Several states have experienced higher than normal unemployment claims applications, resulting in heavy traffic to call centers and Web sites. Kentucky, New York, North Carolina, and Ohio experienced system outages according to media reports, and other states were adding call center staff.
The Kentucky Education and Workforce Development Cabinet is shoring up Kentucky's automated unemployment insurance (UI) claims systems to handle an unprecedented 88,195 Kentuckians who filed initial claims for regular unemployment insurance benefits in December 2008. The state paid a single-month record of more than $78.6 million in regular UI claims during December.
"Each one of those numbers represents Kentuckians who are facing extremely difficult days. Each person represents a Kentucky family that is worried about how they will pay the bills in this economic downturn that is sweeping the nation," said Education and Workforce Development Secretary Helen Mountjoy. "Our agency has a tremendous responsibility as we serve our fellow Kentuckians at this difficult time and our employees on both the local and state level are making every effort to rise to the challenge."
The agency's KEWES or Kentucky Electronic Workplace for Employment Services Web site and automated Voice Response Unit (VRU) at 866-291-2926 were overwhelmed by the high volume of calls and Internet traffic that were inundating the unemployment insurance claims system starting Sunday. This resulted in busy signals and long waits for individuals attempting to file claims. People who are receiving UI must request benefit checks bi-weekly and verify they are still jobless. The automated system is available 7 a.m.-7 p.m. Monday through Friday and 2 p.m.-9 p.m. Sunday.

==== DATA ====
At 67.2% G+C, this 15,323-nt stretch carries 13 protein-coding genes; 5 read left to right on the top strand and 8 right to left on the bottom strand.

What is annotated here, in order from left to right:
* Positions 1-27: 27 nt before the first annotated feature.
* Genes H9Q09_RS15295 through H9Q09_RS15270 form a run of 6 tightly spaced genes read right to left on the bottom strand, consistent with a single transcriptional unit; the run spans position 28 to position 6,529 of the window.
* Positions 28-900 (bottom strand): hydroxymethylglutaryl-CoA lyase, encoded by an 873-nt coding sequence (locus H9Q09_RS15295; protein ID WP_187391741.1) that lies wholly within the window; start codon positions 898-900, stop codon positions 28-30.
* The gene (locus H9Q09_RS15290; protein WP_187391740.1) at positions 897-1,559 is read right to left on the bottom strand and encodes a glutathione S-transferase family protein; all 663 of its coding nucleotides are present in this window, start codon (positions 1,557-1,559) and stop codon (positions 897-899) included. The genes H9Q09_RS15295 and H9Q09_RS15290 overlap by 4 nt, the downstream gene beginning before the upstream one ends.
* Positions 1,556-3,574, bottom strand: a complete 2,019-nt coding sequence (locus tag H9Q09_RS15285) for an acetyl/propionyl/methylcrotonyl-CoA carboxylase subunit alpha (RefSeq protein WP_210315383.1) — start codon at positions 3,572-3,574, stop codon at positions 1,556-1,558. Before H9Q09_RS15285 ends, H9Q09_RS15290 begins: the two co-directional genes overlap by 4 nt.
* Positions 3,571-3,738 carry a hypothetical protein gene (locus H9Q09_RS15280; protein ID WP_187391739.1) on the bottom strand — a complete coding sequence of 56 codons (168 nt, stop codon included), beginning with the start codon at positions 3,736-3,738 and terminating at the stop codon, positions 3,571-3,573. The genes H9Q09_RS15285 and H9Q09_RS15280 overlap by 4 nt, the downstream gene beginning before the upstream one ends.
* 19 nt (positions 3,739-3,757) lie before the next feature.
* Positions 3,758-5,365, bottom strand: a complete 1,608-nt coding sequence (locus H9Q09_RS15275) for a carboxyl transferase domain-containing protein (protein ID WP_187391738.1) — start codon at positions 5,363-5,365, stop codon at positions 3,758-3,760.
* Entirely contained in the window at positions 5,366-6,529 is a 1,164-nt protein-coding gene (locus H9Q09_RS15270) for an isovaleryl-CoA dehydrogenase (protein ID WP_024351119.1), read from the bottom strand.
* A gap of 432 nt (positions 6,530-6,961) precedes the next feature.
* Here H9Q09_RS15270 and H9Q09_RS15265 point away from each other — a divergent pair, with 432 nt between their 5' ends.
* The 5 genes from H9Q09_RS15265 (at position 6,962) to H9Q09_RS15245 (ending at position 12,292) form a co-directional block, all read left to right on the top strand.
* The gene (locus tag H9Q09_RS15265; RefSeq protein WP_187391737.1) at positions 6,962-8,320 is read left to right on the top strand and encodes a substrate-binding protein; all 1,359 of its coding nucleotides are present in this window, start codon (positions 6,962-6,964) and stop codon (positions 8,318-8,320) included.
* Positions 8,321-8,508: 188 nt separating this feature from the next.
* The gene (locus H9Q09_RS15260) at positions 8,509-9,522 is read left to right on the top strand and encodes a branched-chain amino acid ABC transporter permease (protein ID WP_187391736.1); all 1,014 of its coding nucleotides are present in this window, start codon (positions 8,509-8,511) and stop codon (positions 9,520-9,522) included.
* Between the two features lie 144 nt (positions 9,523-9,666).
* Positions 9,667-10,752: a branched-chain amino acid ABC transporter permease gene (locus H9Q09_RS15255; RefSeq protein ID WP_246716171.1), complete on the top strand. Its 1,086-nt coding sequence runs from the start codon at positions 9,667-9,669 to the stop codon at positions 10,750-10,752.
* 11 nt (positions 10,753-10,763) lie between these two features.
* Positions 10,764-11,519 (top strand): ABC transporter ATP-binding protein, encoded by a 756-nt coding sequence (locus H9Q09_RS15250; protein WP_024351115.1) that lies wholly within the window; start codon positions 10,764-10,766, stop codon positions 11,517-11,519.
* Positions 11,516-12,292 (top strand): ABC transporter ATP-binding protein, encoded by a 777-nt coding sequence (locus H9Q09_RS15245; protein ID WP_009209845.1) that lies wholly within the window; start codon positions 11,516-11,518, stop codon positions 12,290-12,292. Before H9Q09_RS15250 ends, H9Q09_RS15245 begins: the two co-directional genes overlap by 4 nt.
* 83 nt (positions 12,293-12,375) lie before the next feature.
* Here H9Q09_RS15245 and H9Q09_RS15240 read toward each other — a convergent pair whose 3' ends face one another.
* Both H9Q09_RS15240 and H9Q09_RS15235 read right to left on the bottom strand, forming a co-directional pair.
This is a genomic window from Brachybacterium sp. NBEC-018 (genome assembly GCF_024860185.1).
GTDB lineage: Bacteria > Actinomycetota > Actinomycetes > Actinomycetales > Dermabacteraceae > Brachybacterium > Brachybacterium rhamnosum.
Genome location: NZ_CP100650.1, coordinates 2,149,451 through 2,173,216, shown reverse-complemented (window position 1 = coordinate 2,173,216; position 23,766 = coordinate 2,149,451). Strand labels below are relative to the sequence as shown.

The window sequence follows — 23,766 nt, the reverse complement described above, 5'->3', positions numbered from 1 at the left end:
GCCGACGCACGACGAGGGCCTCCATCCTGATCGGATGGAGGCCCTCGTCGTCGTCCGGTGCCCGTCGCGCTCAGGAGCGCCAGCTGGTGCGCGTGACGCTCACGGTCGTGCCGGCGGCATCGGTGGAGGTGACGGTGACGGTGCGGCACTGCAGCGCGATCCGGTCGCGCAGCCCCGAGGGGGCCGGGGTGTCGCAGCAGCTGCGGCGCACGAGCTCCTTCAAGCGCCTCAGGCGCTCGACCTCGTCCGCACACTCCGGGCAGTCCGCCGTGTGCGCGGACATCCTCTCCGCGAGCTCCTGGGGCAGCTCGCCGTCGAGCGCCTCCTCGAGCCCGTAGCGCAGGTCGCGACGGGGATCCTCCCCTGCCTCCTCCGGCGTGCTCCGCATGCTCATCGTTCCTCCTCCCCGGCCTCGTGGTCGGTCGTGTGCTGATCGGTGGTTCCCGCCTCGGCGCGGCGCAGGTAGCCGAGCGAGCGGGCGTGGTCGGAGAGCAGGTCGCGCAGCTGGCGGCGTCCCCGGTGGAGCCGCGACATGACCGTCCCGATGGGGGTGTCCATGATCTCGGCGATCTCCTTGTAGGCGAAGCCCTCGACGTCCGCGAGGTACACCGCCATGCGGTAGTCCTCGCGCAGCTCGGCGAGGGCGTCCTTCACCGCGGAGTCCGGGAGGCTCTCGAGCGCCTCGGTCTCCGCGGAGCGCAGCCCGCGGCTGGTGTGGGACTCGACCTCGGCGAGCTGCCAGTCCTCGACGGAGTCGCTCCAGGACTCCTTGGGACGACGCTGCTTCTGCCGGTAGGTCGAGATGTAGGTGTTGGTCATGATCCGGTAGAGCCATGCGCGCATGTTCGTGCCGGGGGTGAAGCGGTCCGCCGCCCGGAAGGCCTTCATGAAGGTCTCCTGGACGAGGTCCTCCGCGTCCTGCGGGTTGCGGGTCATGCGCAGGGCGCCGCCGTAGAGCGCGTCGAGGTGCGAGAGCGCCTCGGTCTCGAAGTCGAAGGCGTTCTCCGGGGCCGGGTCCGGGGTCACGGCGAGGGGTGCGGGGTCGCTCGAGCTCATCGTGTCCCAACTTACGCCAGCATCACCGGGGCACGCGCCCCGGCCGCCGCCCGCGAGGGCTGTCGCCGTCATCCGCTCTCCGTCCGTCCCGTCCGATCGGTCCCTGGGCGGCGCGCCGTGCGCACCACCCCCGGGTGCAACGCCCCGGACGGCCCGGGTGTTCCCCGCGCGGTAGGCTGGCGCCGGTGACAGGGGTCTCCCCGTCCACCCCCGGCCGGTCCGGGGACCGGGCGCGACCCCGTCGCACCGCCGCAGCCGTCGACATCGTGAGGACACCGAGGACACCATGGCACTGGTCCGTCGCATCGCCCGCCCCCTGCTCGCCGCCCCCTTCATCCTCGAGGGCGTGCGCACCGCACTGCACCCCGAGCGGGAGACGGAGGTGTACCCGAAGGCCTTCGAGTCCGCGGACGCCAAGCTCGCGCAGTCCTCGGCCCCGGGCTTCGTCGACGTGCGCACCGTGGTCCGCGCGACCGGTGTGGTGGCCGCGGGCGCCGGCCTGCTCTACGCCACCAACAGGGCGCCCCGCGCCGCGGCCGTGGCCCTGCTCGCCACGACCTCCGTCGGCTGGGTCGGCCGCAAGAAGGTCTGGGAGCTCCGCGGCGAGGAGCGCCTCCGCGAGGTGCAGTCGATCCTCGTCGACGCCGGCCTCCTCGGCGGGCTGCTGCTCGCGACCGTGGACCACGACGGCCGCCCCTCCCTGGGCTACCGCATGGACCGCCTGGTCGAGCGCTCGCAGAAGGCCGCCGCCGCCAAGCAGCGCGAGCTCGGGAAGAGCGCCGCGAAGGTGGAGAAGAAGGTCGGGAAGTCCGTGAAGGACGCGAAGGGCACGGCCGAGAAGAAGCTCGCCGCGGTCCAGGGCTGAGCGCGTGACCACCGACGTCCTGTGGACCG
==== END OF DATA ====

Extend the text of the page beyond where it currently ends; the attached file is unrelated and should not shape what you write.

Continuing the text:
"I want to emphasize that every one who is qualified to receive unemployment benefits will receive a check. No one will be penalized because of problems with the automated system," Mountjoy said. "I encourage people to keep using the automated system especially since we have increased its capabilities instead of going to local employment services offices where they will be standing in line.
"Although we were able to serve about 44,000 Kentuckians through the KEWES Web site and automated phone system Sunday through Tuesday night the system was simply overwhelmed by the number of people trying to use it at the same time," said Mountjoy.
Overall system performance has stabilized greatly since Monday but ongoing analysis is under way to identify any possible bottlenecks and ensure continuous quality improvement. As of yesterday, the number of Web site users that can be served at the same time has been doubled from 1,600 to 3,200.
"Since Monday our information technology staff has been working around the clock to build and add servers and database hardware to the KEWES system to address the problems people have been experiencing with the automated unemployment insurance claims system," said Mountjoy.
In addition, the agency has increased the number of phone lines for the automated telephone system from 384 to nearly 500 to handle the number of Kentuckians who are filing for federal extended unemployment benefits. The additional lines should help cut down on the wait time that people are experiencing.
Kentucky's seasonally adjusted preliminary unemployment rate for November 2008, the latest month available, rose to 7 percent from October 2008's revised 6.8 percent, according to the Kentucky Office of Employment and Training (OET). November 2007's jobless rate was 5.1 percent.
The U.S. seasonally adjusted jobless rate increased from 6.5 percent in October 2008 to 6.7 percent in November 2008, according to the U.S. Department of Labor.